The common man's prince
With his recent appointment to the post of President of the Tiatr Academy of Goa, The Goan goes behind the scenes to catch up with one of the most beloved members of the world of tiatr, Prince Jacob
Story: Daniel | De | 07th August 2012, 01:55 Hrs
The Goan: How does it feel to be appointed the President of the Tiatr Academyof Goa?
Prince Jacob: With position comesresponsibility. I am pleased to have gotten an opportunity to serve the causeof the tiatr and the tiatrist fraternity as best I can.
TG: What are your short and longterm goals for the betterment of the Konkani stage?
PJ: Short Term: The presentincentive schemes of the TAG do not benefit the present performing professionalartist directly. I plan on looking into genuine grievances such as these. Iintend on introducing a scheme by way of which playwrights can draw financialassistance to design sets for their tiatrs. This is beneficial in more waysthan one. The financial burden on the playwright will lessen, and the audiencewill get to see lavishly designed sets.
Long Term: Encourage playwrights to do audio visual recordings of their stageperformances in VCD format and retain the VCDs in the TAG library forposterity. I have intentions of setting up a full-fledged training institute toimpart training in acting for the Konkani stage artist. This Institute will tryto target the youth, and even the timing of training will be adjusted to suitthe youth that attends college. I aim to produce trained actors, which thestage is sorely lacking.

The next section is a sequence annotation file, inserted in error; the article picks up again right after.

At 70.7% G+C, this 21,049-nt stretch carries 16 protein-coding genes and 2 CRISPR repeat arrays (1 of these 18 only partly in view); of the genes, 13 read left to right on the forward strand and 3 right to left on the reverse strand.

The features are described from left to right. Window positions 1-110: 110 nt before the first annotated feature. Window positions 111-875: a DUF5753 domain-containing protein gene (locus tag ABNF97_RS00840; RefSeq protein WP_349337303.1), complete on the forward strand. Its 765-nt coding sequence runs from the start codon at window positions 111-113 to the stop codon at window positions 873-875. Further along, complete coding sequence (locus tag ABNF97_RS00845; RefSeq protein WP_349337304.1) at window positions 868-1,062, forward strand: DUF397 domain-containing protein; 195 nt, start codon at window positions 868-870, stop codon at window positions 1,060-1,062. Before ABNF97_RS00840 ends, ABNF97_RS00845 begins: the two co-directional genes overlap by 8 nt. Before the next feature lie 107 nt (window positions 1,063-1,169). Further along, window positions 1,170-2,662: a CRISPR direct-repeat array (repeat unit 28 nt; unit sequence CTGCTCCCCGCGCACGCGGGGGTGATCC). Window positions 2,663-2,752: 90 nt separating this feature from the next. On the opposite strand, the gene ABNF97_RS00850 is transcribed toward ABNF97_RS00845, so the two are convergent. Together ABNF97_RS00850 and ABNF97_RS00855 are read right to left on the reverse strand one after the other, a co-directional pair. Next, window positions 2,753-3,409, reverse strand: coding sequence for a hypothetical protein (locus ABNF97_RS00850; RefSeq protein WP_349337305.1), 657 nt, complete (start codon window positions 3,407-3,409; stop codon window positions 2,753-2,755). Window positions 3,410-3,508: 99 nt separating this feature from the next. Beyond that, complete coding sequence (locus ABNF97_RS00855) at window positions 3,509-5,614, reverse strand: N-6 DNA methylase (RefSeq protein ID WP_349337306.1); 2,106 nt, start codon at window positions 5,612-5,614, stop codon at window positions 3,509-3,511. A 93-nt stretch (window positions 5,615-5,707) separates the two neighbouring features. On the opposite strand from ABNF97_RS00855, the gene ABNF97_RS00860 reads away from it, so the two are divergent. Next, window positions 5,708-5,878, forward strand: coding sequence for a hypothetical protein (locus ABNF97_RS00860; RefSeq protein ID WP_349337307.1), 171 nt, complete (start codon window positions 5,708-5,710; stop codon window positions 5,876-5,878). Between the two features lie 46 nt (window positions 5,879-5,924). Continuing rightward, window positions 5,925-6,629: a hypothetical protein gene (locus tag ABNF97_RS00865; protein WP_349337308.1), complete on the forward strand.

TG: As the President of the TAG willyou support innovation on the Konkani stage?
PJ: Absolutely. I will also layemphasis on the translation of theatrical productions of other cultures, and theirpresentation on the Konkani stage. Progressive innovations will have my unconditionalsupport. I want more professionalism on-stage with individual directors,playwrights, producers, script-writers present.
TG: Will you carry forward the tiatrrelated schemes introduced by your predecessor Tomazinho Cardozo?
PJ: Yes. All the schemes that arerunning smoothly and doing well will be continued. If at all there are any thathave no takers and not responsive, these will be reviewed and revised as per theneed of the hour.
TG: Where do you see tiatr in thenext ten years from now?
PJ: I foresee tiatr being vibrantand strong for at least the next 20 years, provided the tiatrist keeps movingwith the times and keeps pace with the demands of the public.
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